Plavix ruling paves way for more mass torts in Calif.

Calif. Supreme Court decision clarifies boundaries in exercising specific jurisdiction – What will this mean for Essure?

SAN DIEGO, CALIF., Sept. 2 2016 — A ruling made by the California Supreme Court Monday means out-of-state residents who brought claims against Bristol-Myers Squibb and its blood thinner Plavix can be heard in California state court. It also paves the way for more mass torts to be heard in the state, as it clarified the issue of specific jurisdiction in these types of litigation.

The California Supreme Court’s 4-3 decision extends specific jurisdiction “to the maximum extent permissible” under law, allowing residents to sue corporations in California state courts even if those companies are not headquartered in the state, so long as specific jurisdiction applies.

In order for specific jurisdiction to apply, the majority justices wrote a company must “purposefully direct” its activities at residents in the forum state, and litigation that results from the alleged injuries must arise out of those activities.

In the case of Plavix, the court said because Bristol-Myers Squibb marketed and advertised Plavix in California, employed sales reps in the state, contracted with a California-based distributor and operated research and development facilities in the state, specific jurisdiction applied.

The court also said because all plaintiffs’ claims were based on the same allegedly defective product and allegedly misleading marking and promotion of that product, the nonresident plaintiffs’ claims still bore a substantial connection to Bristol-Myers’ activities in California.

More than 650 people who say they were harmed as a result of taking the blood thinning drug Plavix filed eight separate lawsuits in San Francisco in March 2012, all alleging the pharmaceutical company “negligently designed and manufactured Plavix, failed to disclose material information in its advertising and promotion of Plavix and fraudulently and falsely advertised and promoted the product.”

Plaintiffs in the lawsuits alleged having suffered different injuries as a result of taking Plavix, including gastrointestinal bleeding, heart attacks, stroke and even death.

Of the 678 individuals involved in the lawsuits, only 86 were residents of California, while the remaining 592 were out of state, including 92 from Texas and 71 from Ohio. The remaining 429 non-California residents lived in 31 other states throughout the country.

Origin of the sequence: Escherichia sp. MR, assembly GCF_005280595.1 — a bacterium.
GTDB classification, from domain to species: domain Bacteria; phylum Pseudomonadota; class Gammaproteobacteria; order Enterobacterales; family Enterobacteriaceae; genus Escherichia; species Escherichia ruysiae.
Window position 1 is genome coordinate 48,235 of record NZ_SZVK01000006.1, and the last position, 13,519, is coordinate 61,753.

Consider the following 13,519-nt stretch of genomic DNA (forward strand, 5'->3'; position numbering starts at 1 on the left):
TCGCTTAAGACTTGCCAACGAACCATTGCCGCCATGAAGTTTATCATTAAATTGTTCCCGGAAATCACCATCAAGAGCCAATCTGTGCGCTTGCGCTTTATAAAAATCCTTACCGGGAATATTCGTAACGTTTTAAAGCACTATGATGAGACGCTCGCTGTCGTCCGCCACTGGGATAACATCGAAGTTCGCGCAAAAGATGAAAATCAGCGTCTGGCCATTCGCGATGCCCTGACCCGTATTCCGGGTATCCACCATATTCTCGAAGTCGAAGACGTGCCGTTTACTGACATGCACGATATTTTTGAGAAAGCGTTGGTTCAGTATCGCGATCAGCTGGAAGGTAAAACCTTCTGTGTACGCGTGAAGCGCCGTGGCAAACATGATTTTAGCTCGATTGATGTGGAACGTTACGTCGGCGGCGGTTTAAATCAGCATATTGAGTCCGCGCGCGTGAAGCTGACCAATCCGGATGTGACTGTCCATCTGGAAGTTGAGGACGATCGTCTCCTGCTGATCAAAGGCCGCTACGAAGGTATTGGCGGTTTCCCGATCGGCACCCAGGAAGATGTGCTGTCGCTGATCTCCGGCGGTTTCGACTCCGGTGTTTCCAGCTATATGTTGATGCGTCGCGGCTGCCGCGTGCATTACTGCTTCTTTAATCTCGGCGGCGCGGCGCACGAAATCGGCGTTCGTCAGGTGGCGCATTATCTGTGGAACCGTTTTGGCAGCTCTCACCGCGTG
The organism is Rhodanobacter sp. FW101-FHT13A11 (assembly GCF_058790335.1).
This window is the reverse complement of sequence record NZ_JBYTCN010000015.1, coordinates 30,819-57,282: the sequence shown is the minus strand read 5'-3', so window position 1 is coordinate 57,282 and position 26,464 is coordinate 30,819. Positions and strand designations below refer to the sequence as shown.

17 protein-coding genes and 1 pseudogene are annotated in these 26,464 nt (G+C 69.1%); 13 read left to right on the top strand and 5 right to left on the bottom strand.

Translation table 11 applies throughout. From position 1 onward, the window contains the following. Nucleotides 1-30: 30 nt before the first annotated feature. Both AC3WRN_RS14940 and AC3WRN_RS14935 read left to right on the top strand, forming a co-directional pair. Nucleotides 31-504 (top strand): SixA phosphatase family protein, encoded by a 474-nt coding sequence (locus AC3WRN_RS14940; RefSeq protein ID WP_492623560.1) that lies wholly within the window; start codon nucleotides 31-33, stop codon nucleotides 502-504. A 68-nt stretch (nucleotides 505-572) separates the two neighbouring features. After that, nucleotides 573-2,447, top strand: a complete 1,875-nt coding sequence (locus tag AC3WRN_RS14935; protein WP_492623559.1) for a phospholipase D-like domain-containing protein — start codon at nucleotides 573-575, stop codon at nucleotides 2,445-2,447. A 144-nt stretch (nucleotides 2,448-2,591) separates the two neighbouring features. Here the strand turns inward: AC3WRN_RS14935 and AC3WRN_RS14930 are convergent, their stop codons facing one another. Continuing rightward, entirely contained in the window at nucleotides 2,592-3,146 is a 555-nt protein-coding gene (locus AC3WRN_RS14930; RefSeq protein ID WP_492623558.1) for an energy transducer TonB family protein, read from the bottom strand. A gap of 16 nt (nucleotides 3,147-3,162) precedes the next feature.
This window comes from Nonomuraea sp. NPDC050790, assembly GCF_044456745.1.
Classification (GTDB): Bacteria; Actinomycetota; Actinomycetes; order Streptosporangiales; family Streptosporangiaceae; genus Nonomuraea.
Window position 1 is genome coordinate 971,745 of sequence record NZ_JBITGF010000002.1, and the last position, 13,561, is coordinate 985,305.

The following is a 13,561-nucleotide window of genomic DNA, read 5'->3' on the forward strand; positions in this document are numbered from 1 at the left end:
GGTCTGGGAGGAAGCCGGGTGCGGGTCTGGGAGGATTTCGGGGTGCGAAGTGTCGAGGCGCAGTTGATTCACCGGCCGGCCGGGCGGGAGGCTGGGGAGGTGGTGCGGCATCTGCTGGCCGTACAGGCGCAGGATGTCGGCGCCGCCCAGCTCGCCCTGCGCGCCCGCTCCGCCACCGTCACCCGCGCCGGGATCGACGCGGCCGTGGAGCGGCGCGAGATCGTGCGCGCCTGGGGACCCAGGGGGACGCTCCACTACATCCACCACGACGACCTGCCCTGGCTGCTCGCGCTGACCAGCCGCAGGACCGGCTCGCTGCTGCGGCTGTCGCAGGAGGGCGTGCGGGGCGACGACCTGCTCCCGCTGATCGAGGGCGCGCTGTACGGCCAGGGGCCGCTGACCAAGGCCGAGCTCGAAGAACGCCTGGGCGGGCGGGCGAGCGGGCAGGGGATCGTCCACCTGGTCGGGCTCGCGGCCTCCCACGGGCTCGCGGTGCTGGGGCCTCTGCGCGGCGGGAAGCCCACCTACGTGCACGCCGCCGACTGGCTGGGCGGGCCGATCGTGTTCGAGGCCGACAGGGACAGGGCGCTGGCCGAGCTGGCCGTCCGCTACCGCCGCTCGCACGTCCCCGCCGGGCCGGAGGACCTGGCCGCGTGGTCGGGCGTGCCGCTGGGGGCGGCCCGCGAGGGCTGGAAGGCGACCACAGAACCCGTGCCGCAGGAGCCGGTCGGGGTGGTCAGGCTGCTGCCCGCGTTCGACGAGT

Bristol-Myers contested the California court did not have jurisdiction to hear nonresident cases after the U.S. Supreme Court handed down a decision in 2014 in Daimler AG v. Barbara Bauman, which narrowed the scope of general jurisdiction.

In its 2014 decision, the U.S. Supreme Court clarified that in order to exercise general jurisdiction – which enables a court to hear a case against a defendant regardless of the subject of litigation – over a corporation, its contacts with the state “must be so extensive as to render the company essentially ‘at home’ in the state.”

Though general jurisdiction did not apply to the Plavix lawsuits, the majority of justices agreed specific jurisdiction did.

The court’s decision does not stop other defendants from arguing that specific jurisdiction does not apply in their case, as it would be reviewed on a case-by-case basis.

The state high court’s decision could have a substantial effect on current and future litigation, with many attorneys arguing it solidifies the state’s future as a center for mass torts.

“The Bristol-Myers decision is consistent with the California legislature’s intent to allow courts to exercise jurisdiction to the broadest extent not inconsistent with the constitution of California or the U.S.,” Attorney Martin Hood of National Injury Attorneys, LLC said Friday. “It also prevents corporations from hiding in favorable jurisdictions from the harms their products allegedly cause.”

The decision may also have a bearing on the future of Essure litigation. The non-surgical female sterilization device was first researched and designed by a California company before being bought by pharmaceutical giant Bayer Healthcare, which continued to market the device in California.

“Even under the dissenting opinion, California would be an appropriate forum for Essure claimants,” said Hood.

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